In a U.S. House subcommittee hearing, the ...
In rural areas across the country, particularly those where residents receive their water from a well, iron has been the predominant problem with the water quality. Several technologies— such as aeration, ozone and chemical feed—exist to combat this problem; however, maintenance issues and noise are complaints dealers often hear from customers when working with these products.
Many water treatment professionals who face the problems of iron removal have found themselves in search of a technology that will effectively remove bacterial iron from the water without the common maintenance problems that traditional filtration systems often present. A recent innovation from Water DOG Works, Minnetonka, Minn., just may give dealers their answer. The newly introduced Water Dissolved Oxygen Generator (DOG) Iron Hunter HD works to remove iron from water without the negative side effects by completely oxidizing the iron in the water for total iron removal.
After 43 years in the water treatment business, independent dealer Jack Lorenzen has always had difficulties dealing with problem water, particularly bacterial iron.
“When we start dealing with high quantities of iron, hydrogen sulfide and sulfate-reducing bacteria, these are problems that create difficulties. Traditional filtration systems, while they’re a great improvement, certainly don’t solve the problem and with them go an enormous amount of maintenance problems,” said Lorenzen, president and chief executive officer of Quality Water Services, Inc., Lincoln, Neb., and former Water Quality Association (WQA) president, 1991-92.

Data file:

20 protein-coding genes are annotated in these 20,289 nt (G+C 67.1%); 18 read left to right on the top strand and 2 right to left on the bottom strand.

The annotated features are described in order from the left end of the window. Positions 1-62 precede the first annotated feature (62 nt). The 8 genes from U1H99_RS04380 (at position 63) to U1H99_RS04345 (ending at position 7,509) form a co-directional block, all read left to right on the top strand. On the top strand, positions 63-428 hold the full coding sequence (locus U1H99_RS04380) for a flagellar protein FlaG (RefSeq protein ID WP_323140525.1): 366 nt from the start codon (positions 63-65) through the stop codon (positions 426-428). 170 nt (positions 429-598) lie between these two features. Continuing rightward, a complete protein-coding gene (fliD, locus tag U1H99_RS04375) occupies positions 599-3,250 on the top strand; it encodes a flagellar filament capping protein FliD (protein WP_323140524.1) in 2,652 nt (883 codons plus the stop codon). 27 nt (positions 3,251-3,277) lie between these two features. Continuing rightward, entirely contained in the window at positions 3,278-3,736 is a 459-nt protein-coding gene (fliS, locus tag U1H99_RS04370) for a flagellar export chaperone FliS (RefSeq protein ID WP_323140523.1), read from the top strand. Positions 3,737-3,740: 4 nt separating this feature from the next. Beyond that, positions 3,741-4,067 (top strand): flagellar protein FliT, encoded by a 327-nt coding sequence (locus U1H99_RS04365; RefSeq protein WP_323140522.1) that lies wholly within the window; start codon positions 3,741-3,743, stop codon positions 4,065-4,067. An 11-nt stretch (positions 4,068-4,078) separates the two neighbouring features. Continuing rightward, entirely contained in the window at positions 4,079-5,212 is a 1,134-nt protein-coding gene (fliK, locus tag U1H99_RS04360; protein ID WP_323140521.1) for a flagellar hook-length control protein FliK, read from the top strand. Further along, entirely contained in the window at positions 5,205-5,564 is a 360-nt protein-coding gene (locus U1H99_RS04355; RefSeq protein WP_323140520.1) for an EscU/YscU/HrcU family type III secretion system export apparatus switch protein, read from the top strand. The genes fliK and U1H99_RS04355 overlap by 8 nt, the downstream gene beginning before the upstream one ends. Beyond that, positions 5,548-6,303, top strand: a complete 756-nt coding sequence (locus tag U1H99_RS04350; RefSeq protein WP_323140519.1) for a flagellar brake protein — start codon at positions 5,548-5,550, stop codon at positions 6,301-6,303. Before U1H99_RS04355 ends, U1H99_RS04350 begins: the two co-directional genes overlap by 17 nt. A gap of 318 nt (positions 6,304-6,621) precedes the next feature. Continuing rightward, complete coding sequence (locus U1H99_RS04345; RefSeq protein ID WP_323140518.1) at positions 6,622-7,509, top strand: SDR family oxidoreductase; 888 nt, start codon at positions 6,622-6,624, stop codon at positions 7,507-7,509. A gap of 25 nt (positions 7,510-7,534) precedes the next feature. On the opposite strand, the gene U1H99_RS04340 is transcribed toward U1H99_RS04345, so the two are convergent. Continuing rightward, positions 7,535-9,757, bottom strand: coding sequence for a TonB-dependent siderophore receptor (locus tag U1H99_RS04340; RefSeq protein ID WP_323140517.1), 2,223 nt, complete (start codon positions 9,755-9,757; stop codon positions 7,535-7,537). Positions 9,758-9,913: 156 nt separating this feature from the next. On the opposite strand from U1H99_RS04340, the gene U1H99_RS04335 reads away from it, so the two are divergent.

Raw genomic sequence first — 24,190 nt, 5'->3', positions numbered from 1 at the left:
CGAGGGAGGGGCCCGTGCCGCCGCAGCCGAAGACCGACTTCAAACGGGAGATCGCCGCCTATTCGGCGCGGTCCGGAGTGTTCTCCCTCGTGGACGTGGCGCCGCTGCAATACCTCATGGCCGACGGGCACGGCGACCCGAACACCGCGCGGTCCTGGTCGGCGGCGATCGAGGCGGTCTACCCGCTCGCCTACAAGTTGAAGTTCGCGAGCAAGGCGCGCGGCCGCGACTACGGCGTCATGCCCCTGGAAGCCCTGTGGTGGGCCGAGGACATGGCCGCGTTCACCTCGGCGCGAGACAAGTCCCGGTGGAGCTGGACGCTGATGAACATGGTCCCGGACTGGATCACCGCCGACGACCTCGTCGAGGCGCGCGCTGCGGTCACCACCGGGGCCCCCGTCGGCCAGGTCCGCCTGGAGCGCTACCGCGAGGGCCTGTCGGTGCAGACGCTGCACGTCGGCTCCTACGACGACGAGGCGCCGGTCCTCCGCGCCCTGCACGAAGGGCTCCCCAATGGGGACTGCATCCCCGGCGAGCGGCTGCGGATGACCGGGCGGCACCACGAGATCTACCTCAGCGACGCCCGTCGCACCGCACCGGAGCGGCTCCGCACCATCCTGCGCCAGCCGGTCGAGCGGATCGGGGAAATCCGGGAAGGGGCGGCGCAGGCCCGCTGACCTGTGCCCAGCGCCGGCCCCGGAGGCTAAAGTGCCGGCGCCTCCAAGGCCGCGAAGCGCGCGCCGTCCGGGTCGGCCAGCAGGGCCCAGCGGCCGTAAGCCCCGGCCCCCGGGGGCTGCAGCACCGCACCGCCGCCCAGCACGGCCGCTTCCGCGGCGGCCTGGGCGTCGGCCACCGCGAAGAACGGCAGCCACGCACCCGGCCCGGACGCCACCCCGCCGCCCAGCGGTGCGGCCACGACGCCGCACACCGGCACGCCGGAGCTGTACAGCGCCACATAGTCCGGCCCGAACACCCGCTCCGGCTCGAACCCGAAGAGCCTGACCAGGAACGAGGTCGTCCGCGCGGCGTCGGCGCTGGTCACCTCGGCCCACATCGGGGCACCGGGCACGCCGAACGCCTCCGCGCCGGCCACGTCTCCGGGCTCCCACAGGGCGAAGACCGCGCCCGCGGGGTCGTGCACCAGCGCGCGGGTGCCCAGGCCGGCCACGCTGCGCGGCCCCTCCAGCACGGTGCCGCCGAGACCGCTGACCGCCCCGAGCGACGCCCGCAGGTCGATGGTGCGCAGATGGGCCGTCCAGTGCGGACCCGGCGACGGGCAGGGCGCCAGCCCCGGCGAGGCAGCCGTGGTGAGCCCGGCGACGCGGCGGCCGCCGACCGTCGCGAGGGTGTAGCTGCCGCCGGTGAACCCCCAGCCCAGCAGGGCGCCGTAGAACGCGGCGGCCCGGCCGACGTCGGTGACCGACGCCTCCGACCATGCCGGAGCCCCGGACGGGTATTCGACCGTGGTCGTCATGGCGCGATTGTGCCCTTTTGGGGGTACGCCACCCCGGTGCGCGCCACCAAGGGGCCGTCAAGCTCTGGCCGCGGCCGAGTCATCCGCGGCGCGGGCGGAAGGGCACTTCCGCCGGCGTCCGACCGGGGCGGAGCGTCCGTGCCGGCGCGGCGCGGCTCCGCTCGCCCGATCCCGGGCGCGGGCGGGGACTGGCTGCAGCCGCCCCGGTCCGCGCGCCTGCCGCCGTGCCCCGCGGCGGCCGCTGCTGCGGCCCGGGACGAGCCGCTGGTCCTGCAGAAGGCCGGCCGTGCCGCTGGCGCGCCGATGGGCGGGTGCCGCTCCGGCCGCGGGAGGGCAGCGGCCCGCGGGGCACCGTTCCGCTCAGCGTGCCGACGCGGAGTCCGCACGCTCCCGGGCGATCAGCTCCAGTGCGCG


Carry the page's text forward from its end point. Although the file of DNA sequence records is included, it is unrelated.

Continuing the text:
“I’ve discovered that we have to kill or oxidize the bacteria in order to effectively remove it,” he said. “We’ve been doing it successfully with air systems, but one of the major problems we have with these products is complaints from customers about noise from the pumps and equipment. So we’ve been looking for something that is a much simpler, quieter process—yet one that is effective.”
Lorenzen came across the Water DOG Iron Hunter HD earlier this year and has been using and installing the product ever since. The result of the technology, he has discovered, is astounding.
When water comes in from a well source, it goes through the Water DOG system where it is completely oxidized, creating 100% pure oxygen from the water itself. “All the contaminants are precipitated out with that oxidation, and then it goes to the filter and the contaminants are filtered out,” said Rick Anderson, director of sales for Water DOG Works.
The titanium plates of the Water DOG system supersaturate the water with oxygen by creating pure oxygen microbubbles that are 400 times smaller by volume than aeration. The diameter of these bubbles is approximately the size of a human hair, and they remain in the water, enabling them to attach more easily to the iron to create iron oxide for easy filtration. The system works with any sort of filter, whether it be multimedia, grain sand, brine, etc.
“Any kind of filter that you put behind it will work because once you oxidize the iron and sulfate-reducing bacteria, you’re converting it to elemental sulfur,” Lorenzen said. “What you do then is you simply remove it with a filtration system.”
The system is installed in basements, garages or utility rooms—wherever the water comes in to supply a house—and hangs easily on the wall. The unit is approximately 3 ft tall and 3 ft wide. It operates with simple in-and-out plumbing (water in from the supply and out to the filter), a 110-volt connection and a standard ground fault interrupt outlet. The system has proven to remove 15 ppm of iron at 15 gpm; 2.5 ppm of manganese at 10 gpm; and 2.2 ppm of hydrogen sulfide at 10 gpm.
At the WQA Aquatech USA show this past March in Orlando, Fla., Lorenzen came across the Water DOG technology and quickly became intrigued with the concept. After long discussions and a thorough product briefing from the Water DOG staff, Lorenzen was asked if he would be interested in becoming a distributor.